Nutrition in Fibromyalgia

Posted by Ana Maria Lajusticia USA on

Fibromyalgia is a disease characterized by chronic, widespread pain in muscles, joints, and ligaments. It affects 2% of the adult population, especially women. No abnormal parameters appear in blood tests or radiological exams.

The symptoms that characterize it include: pain, numbness, and stiffness in the musculoskeletal system, which worsen with cold temperatures, stress, and physical activity; a feeling of sleepiness and extreme fatigue throughout the day; psychological problems (anxiety, depression, and stress); decreased strength and muscle relaxation disorders, without inflammation in the muscles; overweight or obesity due to low physical activity; stomach acidity, dysphagia, aerophagia, and/or irritable bowel syndrome.

The treatment should focus on improving the symptoms the person suffers from and their quality of life. The most recommended approach is a multidisciplinary one that involves various types of treatments: medications, physiotherapy, psychotherapy, exercise, and nutrition. A dietary approach designed by a dietitian-nutritionist is of great value and can significantly improve the daily life of the person suffering from this condition.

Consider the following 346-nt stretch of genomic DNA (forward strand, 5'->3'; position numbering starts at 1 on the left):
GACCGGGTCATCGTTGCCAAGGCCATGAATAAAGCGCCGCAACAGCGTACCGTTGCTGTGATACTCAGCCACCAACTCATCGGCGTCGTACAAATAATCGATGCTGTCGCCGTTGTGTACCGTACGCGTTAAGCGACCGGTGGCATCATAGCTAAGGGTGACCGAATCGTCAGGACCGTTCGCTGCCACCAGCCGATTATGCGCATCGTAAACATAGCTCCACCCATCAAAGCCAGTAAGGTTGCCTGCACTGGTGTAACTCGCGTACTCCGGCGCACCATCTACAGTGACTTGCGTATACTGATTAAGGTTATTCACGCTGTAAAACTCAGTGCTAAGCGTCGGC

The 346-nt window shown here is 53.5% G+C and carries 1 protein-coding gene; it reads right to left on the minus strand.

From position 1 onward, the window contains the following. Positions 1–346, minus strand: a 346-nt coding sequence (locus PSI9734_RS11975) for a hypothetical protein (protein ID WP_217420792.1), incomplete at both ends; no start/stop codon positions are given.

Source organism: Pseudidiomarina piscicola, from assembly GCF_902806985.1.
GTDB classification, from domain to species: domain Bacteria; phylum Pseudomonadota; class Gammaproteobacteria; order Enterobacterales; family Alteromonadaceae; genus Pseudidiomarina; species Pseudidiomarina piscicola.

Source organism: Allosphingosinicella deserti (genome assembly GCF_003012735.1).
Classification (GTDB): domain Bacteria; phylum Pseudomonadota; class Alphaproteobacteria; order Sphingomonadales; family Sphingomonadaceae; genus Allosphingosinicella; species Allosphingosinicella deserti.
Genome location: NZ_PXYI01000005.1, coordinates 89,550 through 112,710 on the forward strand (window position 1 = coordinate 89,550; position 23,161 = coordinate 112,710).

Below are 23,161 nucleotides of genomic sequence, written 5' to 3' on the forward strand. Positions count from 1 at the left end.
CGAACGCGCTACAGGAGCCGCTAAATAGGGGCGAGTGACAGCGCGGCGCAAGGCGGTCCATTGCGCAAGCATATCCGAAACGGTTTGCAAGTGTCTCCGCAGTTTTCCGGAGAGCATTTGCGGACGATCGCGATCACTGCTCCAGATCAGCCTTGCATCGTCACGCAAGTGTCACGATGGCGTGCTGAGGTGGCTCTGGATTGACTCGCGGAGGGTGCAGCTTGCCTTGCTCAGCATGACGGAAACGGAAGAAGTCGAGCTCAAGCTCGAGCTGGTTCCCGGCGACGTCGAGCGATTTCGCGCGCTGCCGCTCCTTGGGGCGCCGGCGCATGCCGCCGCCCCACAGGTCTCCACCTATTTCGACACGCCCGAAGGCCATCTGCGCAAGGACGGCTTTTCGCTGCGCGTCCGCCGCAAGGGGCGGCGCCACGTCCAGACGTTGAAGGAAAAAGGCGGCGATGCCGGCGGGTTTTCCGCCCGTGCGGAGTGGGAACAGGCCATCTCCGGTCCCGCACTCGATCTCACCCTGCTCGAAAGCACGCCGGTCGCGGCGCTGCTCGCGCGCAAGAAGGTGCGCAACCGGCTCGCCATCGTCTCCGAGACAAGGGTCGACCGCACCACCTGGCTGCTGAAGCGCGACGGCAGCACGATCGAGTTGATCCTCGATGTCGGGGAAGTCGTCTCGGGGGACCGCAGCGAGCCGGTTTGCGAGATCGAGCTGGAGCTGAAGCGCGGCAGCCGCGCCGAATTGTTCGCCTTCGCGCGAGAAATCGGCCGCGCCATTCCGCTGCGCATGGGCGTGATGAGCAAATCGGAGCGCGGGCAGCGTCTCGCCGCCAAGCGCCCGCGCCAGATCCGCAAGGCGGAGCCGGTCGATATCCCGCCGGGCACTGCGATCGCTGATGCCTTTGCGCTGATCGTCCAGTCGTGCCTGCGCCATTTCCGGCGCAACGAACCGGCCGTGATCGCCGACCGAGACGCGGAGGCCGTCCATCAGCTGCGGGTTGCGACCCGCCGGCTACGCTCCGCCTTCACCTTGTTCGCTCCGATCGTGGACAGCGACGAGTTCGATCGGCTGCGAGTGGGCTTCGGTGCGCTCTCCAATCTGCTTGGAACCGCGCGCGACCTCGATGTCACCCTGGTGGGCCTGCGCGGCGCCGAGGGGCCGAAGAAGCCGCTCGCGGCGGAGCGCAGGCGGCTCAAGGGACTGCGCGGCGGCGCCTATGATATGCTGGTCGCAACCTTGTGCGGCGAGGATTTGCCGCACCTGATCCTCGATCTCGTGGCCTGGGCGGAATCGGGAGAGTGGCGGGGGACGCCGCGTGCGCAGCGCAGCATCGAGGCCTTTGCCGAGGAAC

It must be taken into account that the needs for many nutrients are increased. Generally, people with fibromyalgia experience a chronic loss of calcium and magnesium, which causes muscle contractures in painful points. Additionally, it is common to find a deficiency in Selenium, Zinc, Iodine, Iron, and Vitamins A, C, B6, B9, D, and E. It is important to consume enough fiber to take care of intestinal flora and Omega 3, which is anti-inflammatory.

The needs for macronutrients (sugars, fats, and proteins) are usually as follows: 15% of the energy consumed throughout the day should come from proteins. Complex sugars should represent 50% of the energy consumed throughout the day. As for fats, they should account for 35% of the daily energy intake and mainly come from oily fish, extra virgin olive oil, avocado, nuts, and seeds.

In many cases, supplementation will also be necessary to achieve the required levels of all the described nutrients, thus increasing the effectiveness of the nutritional approach and improving the patients' quality of life.


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